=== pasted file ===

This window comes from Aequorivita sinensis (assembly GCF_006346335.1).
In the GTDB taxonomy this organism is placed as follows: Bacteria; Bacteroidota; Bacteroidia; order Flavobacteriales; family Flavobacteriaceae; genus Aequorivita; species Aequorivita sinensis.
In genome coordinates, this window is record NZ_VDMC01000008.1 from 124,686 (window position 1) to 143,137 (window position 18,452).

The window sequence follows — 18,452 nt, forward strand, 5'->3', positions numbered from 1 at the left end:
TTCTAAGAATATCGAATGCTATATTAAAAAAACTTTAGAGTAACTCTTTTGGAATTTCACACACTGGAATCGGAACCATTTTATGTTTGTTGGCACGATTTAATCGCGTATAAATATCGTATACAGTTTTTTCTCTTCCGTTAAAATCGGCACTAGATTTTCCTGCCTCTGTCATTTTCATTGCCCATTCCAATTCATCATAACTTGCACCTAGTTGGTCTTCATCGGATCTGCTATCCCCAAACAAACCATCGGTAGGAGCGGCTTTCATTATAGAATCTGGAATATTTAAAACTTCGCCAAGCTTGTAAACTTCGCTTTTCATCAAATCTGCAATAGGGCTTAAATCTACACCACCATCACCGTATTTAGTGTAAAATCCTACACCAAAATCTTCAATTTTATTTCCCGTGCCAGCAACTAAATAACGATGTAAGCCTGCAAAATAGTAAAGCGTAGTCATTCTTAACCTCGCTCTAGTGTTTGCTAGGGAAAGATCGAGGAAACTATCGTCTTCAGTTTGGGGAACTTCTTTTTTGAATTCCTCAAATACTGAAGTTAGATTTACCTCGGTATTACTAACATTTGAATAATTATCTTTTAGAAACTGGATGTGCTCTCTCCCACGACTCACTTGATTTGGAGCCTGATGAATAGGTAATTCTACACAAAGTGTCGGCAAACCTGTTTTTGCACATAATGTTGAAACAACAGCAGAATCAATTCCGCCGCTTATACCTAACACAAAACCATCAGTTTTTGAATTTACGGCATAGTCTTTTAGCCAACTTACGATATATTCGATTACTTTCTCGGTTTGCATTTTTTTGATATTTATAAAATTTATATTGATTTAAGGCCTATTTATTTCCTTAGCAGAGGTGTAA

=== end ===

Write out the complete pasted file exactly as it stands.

This window comes from Aequorivita sinensis (assembly GCF_006346335.1).
In the GTDB taxonomy this organism is placed as follows: Bacteria; Bacteroidota; Bacteroidia; order Flavobacteriales; family Flavobacteriaceae; genus Aequorivita; species Aequorivita sinensis.
In genome coordinates, this window is record NZ_VDMC01000008.1 from 124,686 (window position 1) to 143,137 (window position 18,452).

The window sequence follows — 18,452 nt, forward strand, 5'->3', positions numbered from 1 at the left end:
TTCTAAGAATATCGAATGCTATATTAAAAAAACTTTAGAGTAACTCTTTTGGAATTTCACACACTGGAATCGGAACCATTTTATGTTTGTTGGCACGATTTAATCGCGTATAAATATCGTATACAGTTTTTTCTCTTCCGTTAAAATCGGCACTAGATTTTCCTGCCTCTGTCATTTTCATTGCCCATTCCAATTCATCATAACTTGCACCTAGTTGGTCTTCATCGGATCTGCTATCCCCAAACAAACCATCGGTAGGAGCGGCTTTCATTATAGAATCTGGAATATTTAAAACTTCGCCAAGCTTGTAAACTTCGCTTTTCATCAAATCTGCAATAGGGCTTAAATCTACACCACCATCACCGTATTTAGTGTAAAATCCTACACCAAAATCTTCAATTTTATTTCCCGTGCCAGCAACTAAATAACGATGTAAGCCTGCAAAATAGTAAAGCGTAGTCATTCTTAACCTCGCTCTAGTGTTTGCTAGGGAAAGATCGAGGAAACTATCGTCTTCAGTTTGGGGAACTTCTTTTTTGAATTCCTCAAATACTGAAGTTAGATTTACCTCGGTATTACTAACATTTGAATAATTATCTTTTAGAAACTGGATGTGCTCTCTCCCACGACTCACTTGATTTGGAGCCTGATGAATAGGTAATTCTACACAAAGTGTCGGCAAACCTGTTTTTGCACATAATGTTGAAACAACAGCAGAATCAATTCCGCCGCTTATACCTAACACAAAACCATCAGTTTTTGAATTTACGGCATAGTCTTTTAGCCAACTTACGATATATTCGATTACTTTCTCGGTTTGCATTTTTTTGATATTTATAAAATTTATATTGATTTAAGGCCTATTTATTTCCTTAGCAGAGGTGTAA